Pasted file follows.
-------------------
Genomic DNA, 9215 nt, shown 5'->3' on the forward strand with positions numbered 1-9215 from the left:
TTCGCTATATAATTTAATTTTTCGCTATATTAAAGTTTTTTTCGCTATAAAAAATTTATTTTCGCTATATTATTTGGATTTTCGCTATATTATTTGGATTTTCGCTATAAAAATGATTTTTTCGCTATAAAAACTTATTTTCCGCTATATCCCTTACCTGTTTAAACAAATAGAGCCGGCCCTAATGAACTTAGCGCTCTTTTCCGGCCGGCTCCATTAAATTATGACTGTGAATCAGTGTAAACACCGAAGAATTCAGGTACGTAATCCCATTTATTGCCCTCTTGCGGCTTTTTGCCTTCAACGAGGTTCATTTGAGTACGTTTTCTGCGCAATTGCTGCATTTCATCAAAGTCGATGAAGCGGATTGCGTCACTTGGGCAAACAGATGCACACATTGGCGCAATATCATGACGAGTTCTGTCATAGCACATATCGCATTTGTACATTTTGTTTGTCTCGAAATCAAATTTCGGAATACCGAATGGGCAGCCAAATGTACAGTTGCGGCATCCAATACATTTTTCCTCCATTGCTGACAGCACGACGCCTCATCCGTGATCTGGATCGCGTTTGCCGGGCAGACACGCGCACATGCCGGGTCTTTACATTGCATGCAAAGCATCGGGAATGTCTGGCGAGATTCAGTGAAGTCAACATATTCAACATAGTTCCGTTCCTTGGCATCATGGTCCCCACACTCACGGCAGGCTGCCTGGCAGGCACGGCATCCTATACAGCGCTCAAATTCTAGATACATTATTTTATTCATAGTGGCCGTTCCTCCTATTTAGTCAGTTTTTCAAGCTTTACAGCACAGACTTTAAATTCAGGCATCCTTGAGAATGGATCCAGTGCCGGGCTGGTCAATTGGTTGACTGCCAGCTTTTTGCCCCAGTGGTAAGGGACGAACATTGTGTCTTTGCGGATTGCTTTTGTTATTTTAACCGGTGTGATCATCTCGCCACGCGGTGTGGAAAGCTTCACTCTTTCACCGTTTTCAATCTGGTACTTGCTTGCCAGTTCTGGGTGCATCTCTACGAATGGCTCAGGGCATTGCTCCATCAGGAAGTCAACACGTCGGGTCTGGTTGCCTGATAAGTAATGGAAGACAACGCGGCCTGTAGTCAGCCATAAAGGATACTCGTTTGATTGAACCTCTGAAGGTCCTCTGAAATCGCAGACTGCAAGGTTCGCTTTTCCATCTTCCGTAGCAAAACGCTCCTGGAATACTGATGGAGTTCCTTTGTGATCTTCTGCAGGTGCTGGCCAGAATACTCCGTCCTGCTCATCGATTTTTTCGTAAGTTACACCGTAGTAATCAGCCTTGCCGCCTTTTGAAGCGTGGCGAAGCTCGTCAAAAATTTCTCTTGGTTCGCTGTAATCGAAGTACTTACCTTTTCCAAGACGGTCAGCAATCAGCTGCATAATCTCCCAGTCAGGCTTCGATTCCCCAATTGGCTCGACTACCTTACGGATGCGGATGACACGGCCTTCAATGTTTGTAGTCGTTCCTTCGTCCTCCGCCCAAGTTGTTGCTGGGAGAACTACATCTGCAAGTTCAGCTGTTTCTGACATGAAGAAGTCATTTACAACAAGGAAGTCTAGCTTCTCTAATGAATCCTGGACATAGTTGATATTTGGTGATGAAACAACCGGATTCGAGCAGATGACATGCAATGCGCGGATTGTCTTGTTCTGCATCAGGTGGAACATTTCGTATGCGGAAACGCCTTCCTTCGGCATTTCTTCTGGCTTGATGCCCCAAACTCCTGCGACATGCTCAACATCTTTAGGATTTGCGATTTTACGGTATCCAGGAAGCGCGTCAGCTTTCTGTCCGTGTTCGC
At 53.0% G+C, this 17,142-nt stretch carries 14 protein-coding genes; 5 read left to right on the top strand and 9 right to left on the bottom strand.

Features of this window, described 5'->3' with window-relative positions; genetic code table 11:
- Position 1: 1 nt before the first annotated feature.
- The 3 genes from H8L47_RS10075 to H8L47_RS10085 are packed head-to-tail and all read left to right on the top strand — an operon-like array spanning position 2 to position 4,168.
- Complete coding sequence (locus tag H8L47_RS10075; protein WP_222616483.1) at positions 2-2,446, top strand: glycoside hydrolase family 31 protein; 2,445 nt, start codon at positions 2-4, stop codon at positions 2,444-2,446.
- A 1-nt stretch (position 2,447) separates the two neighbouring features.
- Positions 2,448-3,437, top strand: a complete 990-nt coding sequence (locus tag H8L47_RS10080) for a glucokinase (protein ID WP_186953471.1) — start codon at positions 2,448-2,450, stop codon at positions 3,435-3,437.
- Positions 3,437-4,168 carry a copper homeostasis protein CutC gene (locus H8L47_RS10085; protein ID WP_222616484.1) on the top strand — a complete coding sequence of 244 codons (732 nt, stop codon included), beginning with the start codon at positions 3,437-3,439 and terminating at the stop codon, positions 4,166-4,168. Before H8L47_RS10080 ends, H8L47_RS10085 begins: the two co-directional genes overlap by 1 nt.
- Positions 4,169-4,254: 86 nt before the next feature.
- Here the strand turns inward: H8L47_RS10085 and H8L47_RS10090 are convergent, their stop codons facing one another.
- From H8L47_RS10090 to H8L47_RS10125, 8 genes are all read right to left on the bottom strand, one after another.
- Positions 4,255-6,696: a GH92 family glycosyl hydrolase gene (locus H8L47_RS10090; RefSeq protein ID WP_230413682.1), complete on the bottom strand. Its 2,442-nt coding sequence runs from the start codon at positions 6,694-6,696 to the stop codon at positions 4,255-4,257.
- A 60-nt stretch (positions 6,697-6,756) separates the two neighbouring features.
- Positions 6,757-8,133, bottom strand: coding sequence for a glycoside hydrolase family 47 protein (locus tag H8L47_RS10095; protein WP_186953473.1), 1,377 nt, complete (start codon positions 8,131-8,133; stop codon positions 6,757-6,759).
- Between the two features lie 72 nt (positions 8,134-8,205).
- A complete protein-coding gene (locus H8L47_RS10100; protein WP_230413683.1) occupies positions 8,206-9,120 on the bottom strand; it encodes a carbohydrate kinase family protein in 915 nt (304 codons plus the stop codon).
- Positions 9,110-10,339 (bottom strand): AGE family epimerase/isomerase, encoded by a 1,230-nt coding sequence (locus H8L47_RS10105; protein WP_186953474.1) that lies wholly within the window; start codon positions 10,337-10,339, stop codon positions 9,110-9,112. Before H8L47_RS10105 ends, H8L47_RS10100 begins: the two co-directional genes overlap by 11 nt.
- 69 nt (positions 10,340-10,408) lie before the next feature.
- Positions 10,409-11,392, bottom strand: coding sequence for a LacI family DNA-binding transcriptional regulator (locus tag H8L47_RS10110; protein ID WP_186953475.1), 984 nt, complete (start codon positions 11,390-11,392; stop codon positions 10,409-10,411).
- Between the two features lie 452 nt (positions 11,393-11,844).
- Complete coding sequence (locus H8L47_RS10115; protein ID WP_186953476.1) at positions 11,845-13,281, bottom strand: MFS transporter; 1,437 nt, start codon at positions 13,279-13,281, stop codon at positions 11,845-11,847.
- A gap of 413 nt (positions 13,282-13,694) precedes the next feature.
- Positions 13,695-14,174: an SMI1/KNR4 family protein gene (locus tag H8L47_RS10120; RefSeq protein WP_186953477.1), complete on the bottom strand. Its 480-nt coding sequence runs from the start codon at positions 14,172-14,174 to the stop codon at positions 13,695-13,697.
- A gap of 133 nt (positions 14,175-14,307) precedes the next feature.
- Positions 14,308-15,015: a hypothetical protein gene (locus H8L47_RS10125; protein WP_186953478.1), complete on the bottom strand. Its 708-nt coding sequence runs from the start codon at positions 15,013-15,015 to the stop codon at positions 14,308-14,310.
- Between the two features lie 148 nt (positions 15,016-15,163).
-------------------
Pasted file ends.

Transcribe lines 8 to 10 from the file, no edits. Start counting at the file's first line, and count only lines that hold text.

- A 1-nt stretch (position 2,447) separates the two neighbouring features.
- Positions 2,448-3,437, top strand: a complete 990-nt coding sequence (locus tag H8L47_RS10080) for a glucokinase (protein ID WP_186953471.1) — start codon at positions 2,448-2,450, stop codon at positions 3,435-3,437.
- Positions 3,437-4,168 carry a copper homeostasis protein CutC gene (locus H8L47_RS10085; protein ID WP_222616484.1) on the top strand — a complete coding sequence of 244 codons (732 nt, stop codon included), beginning with the start codon at positions 3,437-3,439 and terminating at the stop codon, positions 4,166-4,168. Before H8L47_RS10080 ends, H8L47_RS10085 begins: the two co-directional genes overlap by 1 nt.